Or to put it another way, the B’s played the role of “les incompetents” through two periods in Montreal.
Boston was sloppy, lethargic and, quite frankly, uninspired through two periods in Montreal for their first meeting of the season with their storied rivals. However, as the Canadiens looked poised to assume sole possession of first place in the Northeast Division, the Bruins awoke from their slumber.
Claude Julien took the calculated risk of mixing up his lines during the second intermission, and it only took 14 seconds for that risk to pay dividends.
Tyler Seguin was a player in the game through two periods by name only, but he came out playing inspired hockey right from the first shift in the third. Seguin, who was moved onto a line next to David Krejci and Milan Lucic, showed a burst of energy off the opening faceoff in the third. He skated hard in his first shift, and put the pressure on the Montreal defense as the puck was dumped into the attack zone. That led to Krejci gaining possession of the puck before he found Seguin in front of the net for the game-tying goal.
The eventual game-winning tally came just 1:51 later with terrific puck movement through all three zones with the Lucic-Krejci-Seguin line striking again. This time, it was Krejci finding the back of the net.
The line juggling was a shrewd move, no doubt, by Julien. Credit the Boston bench boss for realizing that he wasn’t getting the most out of all of his guys, and he made the change. Not only that, he made the right change, and proved once again that he has his finger on the pulse of his hockey club.
The win made sure another stellar effort from Tuukka Rask didn’t go wasted. The Finnish netminder kept Boston in the game when they had no business being in it. Rask made a couple of marquee saves in the first and second periods, turning away breakaway chances and one-timers. It looked like the momentum would keep building and building, but each time Montreal attacked wave after wave, Rask was there.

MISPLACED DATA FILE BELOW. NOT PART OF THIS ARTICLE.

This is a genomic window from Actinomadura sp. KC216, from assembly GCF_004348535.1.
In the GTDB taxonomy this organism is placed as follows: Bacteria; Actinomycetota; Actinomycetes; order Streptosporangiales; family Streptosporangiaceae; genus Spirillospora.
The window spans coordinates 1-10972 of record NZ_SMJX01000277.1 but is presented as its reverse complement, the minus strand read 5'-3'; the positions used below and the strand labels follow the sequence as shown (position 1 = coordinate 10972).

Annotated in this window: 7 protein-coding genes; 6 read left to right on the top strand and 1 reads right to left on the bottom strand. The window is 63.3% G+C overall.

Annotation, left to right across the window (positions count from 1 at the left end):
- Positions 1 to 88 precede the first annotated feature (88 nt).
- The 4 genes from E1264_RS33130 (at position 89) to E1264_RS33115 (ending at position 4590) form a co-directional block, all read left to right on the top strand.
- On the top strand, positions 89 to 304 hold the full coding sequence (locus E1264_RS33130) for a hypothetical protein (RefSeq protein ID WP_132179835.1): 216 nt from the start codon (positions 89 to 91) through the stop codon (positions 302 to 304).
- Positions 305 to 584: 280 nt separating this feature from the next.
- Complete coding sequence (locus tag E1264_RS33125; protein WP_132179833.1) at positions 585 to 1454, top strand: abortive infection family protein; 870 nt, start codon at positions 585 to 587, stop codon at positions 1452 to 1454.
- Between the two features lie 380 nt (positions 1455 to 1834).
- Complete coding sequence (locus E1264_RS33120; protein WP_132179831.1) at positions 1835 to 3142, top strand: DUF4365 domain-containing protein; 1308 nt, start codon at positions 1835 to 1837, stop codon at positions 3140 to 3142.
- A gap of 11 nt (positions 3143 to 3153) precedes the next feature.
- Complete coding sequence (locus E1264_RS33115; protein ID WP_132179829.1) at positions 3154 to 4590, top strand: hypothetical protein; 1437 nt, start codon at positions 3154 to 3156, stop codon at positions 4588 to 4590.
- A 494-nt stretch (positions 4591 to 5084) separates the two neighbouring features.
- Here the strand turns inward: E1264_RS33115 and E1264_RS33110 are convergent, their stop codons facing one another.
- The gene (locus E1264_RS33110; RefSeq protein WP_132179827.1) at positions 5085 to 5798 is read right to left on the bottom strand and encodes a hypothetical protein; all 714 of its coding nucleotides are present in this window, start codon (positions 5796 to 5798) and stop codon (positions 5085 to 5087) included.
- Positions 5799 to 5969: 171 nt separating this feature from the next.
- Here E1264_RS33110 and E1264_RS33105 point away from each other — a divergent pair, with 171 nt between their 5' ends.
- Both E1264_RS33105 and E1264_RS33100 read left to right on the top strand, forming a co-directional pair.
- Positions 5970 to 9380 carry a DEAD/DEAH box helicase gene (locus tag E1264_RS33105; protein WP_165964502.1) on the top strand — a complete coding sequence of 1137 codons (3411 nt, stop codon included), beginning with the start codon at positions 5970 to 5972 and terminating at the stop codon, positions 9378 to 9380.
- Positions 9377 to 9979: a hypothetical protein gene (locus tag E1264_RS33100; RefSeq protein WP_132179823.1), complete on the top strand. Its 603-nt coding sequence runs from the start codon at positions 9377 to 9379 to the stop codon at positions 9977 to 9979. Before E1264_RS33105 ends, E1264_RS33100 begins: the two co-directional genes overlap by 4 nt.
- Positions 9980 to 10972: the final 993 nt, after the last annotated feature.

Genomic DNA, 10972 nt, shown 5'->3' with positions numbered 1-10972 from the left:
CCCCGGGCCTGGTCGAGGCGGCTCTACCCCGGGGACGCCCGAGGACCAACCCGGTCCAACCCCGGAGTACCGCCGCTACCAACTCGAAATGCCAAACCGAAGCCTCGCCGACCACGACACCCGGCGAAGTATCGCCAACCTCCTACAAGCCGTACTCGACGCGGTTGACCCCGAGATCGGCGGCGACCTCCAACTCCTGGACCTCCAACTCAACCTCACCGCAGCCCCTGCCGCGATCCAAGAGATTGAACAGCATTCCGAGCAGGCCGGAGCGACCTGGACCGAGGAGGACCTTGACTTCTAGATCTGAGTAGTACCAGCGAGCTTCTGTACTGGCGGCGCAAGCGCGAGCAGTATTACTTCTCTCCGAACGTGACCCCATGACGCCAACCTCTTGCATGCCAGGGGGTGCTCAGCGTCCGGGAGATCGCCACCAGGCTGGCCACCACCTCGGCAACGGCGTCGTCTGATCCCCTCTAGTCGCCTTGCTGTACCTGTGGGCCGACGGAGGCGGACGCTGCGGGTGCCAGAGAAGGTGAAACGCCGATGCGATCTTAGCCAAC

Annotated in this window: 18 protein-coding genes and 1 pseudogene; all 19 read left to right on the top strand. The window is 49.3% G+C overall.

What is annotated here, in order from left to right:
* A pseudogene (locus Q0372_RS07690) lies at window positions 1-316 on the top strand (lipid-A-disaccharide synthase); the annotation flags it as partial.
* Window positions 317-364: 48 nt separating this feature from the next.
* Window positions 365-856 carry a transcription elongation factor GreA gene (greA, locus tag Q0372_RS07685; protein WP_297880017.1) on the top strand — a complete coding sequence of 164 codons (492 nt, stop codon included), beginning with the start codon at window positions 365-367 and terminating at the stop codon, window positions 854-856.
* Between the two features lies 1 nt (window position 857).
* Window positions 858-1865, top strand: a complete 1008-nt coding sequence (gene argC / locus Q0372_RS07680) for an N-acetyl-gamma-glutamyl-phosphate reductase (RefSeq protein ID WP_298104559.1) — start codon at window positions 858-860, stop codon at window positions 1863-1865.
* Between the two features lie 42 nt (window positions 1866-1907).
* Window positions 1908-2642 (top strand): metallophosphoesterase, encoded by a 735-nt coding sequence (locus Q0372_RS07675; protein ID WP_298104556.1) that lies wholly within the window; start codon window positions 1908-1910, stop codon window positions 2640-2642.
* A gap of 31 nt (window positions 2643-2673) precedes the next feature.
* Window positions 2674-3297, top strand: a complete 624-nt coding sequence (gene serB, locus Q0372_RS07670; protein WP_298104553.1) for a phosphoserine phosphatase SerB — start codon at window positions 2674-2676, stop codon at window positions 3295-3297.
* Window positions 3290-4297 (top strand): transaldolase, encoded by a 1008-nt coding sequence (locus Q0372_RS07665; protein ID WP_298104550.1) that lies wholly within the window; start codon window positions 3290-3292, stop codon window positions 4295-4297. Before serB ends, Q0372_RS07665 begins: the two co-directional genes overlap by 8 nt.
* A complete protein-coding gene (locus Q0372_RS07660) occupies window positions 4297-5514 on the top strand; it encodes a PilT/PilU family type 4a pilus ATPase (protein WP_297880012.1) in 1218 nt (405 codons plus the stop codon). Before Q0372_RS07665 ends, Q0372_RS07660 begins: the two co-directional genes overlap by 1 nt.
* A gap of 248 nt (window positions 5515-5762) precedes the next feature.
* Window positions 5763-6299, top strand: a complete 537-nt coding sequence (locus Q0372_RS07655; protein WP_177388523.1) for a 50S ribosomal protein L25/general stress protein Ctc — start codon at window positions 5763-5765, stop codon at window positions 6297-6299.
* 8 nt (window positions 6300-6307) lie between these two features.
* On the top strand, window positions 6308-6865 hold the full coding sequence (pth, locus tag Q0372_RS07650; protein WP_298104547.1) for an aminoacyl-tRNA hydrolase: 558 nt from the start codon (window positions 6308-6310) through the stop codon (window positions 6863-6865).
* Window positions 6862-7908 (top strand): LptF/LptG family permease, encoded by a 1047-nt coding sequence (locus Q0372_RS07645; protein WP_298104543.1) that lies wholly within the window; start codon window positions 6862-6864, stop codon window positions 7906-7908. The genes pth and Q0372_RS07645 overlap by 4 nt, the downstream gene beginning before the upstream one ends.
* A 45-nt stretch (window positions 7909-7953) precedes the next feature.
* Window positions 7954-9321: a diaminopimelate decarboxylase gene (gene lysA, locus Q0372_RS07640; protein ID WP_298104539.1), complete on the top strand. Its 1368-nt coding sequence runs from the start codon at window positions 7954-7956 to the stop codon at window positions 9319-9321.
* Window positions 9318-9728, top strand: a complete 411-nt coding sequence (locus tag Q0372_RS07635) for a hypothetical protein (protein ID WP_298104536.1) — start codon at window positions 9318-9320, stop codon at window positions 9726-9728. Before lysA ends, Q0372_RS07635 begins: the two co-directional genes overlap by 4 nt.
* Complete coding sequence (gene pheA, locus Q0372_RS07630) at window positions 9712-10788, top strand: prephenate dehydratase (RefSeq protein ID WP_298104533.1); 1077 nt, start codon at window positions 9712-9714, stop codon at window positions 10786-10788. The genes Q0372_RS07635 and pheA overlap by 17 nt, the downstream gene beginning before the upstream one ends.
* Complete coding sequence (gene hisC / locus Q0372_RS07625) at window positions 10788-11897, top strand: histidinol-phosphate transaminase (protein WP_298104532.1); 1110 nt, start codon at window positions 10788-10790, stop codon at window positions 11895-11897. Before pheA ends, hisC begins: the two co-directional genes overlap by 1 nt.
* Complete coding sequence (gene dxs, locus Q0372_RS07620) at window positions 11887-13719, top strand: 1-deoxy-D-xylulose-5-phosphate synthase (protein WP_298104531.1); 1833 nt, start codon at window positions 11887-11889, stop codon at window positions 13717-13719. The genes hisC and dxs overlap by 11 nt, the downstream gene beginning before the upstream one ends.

It was that effort that allowed the Bruins to come from behind in the third.
“They had a lot of scoring chances and we didn’t play our best,” Rask, the game’s first star, told the NBC Sports Network after the game. “It’s a good thing we kept them off the scoreboard.
“It’s a great effort. We talked after the second that we needed to get better in case we wanted to win the game. We did that, got two quick goals and got the win. So it was a character win for us. ”
The goaltending was fantastic. The penalty kill was fantastic, despite allowing a fluky goal from P.K. Subban that ran up the stick blade of Rich Peverley‘s stick. The coaching was fantastic. And when they really needed it, the Bruins got the offense they desperately sought.
All in all, it was just another winning effort from a championship-caliber team.
In the process, the Bruins hold on atop the Northeast Division. It has to be a somewhat demoralizing outcome for the Canadiens, too. Montreal came in flying high, sitting just a point behind the Bruins in the division. Through 40 minutes, it looked like Montreal was ready to usurp Boston atop the division standings, for at least one night.
But before they knew it, the Habs were slugged in the face by a more experienced, tougher and, frankly, better hockey team in the Bruins.
There was a message sent, no doubt. While the Bruins will have to continue to improve, they sent a not-so-subtle reminder to the Canadiens and the rest of the division that the Northeast still runs through Boston.
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